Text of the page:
the crucible will allow, I am obliged to ened part, such as cold setts, which have admit that I am not chemist enough to to stand the blows of a very heavy hamgive you an explanation of the cause. mer. The main point which I wish to impress Die Temper (i per cent. carbon).upon you is that the much-maligned rule The most suitable temper for tools where of thumb, which insists upon the superi- the suriace only is required to be hard, ority of crucible cast steel over Bessemer and where the capacity to stand great steel for certain purposes, may have a pressure is of importance, such as stampscientific basis, and must not be hastily ing or pressing dies, boiler cups, &c. set aside as prejudice.

Both the last two tempers may be easily Having decided by what process the welded by a mechanic accustomed to steel is to be made, the next question weld cast steel. that should come before the consumer of Next to quality, by which is meant the cast steel is the percentage of carbon percentage of phosphorus, sulphur, siliwhich he wishes it to contain. When I con, manganese, &c., the most important first began. business, the “temper” of thing is temper, or percentage of carbon. steel, or the percentage of carbon which For many purposes, indeed, temper is of it contained, was concealed from the more importance than quality. Nothing consumer. The following is a list of the is more common than for steel to be most useful “tempers” of cast steel : rejected as bad in quality because it has

Razor Temper (13 per cent. carbon). - been used for a purpose for which the This steel is so easily burnt by being temper was unsuitable. overheated that it can only be placed in When the steel has arrived in the the hands of a very skillful workman. user's hands, the first process which it When properly treated, it will do twice undergoes is the forging it into the the work of ordinary tool steel for turn- shape required. This process is really ing chilled rolls, &c.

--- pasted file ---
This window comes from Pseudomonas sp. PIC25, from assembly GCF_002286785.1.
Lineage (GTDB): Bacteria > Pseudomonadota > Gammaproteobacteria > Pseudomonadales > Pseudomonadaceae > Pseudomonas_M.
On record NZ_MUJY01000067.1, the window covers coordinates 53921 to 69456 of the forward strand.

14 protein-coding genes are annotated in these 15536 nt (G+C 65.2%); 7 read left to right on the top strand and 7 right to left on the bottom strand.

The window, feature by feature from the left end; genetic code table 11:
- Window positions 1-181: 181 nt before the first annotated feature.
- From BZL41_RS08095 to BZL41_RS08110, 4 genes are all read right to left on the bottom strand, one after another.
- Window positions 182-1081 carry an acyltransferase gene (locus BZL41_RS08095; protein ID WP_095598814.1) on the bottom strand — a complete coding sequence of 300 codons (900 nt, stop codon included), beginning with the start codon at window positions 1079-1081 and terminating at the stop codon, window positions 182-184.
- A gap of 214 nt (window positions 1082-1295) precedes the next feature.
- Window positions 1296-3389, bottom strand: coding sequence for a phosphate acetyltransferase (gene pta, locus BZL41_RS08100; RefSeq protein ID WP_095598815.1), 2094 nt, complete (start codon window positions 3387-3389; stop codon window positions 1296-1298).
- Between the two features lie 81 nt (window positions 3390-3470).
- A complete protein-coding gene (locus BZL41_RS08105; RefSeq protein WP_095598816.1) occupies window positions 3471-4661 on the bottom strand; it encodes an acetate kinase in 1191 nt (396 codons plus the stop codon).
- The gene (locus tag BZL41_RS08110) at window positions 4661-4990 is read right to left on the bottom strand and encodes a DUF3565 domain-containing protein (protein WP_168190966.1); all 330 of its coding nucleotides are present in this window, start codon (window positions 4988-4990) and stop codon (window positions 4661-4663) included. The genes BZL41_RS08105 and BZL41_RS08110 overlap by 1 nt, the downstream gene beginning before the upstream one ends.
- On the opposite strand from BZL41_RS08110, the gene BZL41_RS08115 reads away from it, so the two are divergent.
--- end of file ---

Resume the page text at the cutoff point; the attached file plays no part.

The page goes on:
two processes. First, that of heating to Saw File Temper (13 per cent. car- make it malleable, and second, that of bon). - This steel requires careful treat- hammering it, while it is hot, into the ment; and although it will stand more required shape. The golden rule in fire than the preceding temper, should forging is to heat the steel as little as not be heated above a cherry-red. possible before it is forged, and to ham

Tool Temper (14 per cent. carbon).- mer it as much as possible in the process The most useful temper for turning of forging. It is impossible to lay down tools, drills, and planing-machine tools exact rules for each of the thousand-andin the hands of ordinary workmen. It is one tools in which steel is used. The possible to weld cast steel of this temper, treatment of each tool, in each process but not without care and skill.

wbich it undergoes, is an art that can Spindle Temper (1} per cent. carbon). only be learnt by practice, and can no -A very useful temper for mill-picks, more be taught in a lecture than the arts circular cutters, very large turning tools, of skating, riding, or swimming. The taps, screwing dies, &c. This temper utmost that can be done is to lay down requires considerable care in welding. certain general rules, and, if possible, to